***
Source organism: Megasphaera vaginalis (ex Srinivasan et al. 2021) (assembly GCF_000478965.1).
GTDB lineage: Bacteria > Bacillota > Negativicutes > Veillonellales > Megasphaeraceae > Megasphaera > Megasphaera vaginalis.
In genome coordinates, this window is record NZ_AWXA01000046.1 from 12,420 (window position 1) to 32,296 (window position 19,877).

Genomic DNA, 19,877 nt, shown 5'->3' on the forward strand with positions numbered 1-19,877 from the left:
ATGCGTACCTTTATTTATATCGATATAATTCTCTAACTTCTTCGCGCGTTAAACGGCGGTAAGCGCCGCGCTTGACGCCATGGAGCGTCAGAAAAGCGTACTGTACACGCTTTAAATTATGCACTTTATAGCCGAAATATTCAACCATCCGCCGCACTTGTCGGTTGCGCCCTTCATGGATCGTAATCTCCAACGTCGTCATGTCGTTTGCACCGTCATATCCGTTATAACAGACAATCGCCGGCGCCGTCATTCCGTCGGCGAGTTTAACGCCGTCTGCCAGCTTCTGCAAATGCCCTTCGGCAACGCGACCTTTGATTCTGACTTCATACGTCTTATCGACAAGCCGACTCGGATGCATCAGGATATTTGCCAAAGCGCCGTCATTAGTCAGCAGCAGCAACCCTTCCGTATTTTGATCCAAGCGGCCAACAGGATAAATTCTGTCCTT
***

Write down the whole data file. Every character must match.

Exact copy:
Source organism: Megasphaera vaginalis (ex Srinivasan et al. 2021) (assembly GCF_000478965.1).
GTDB lineage: Bacteria > Bacillota > Negativicutes > Veillonellales > Megasphaeraceae > Megasphaera > Megasphaera vaginalis.
In genome coordinates, this window is record NZ_AWXA01000046.1 from 12,420 (window position 1) to 32,296 (window position 19,877).

Genomic DNA, 19,877 nt, shown 5'->3' on the forward strand with positions numbered 1-19,877 from the left:
ATGCGTACCTTTATTTATATCGATATAATTCTCTAACTTCTTCGCGCGTTAAACGGCGGTAAGCGCCGCGCTTGACGCCATGGAGCGTCAGAAAAGCGTACTGTACACGCTTTAAATTATGCACTTTATAGCCGAAATATTCAACCATCCGCCGCACTTGTCGGTTGCGCCCTTCATGGATCGTAATCTCCAACGTCGTCATGTCGTTTGCACCGTCATATCCGTTATAACAGACAATCGCCGGCGCCGTCATTCCGTCGGCGAGTTTAACGCCGTCTGCCAGCTTCTGCAAATGCCCTTCGGCAACGCGACCTTTGATTCTGACTTCATACGTCTTATCGACAAGCCGACTCGGATGCATCAGGATATTTGCCAAAGCGCCGTCATTAGTCAGCAGCAGCAACCCTTCCGTATTTTGATCCAAGCGGCCAACAGGATAAATTCTGTCCTT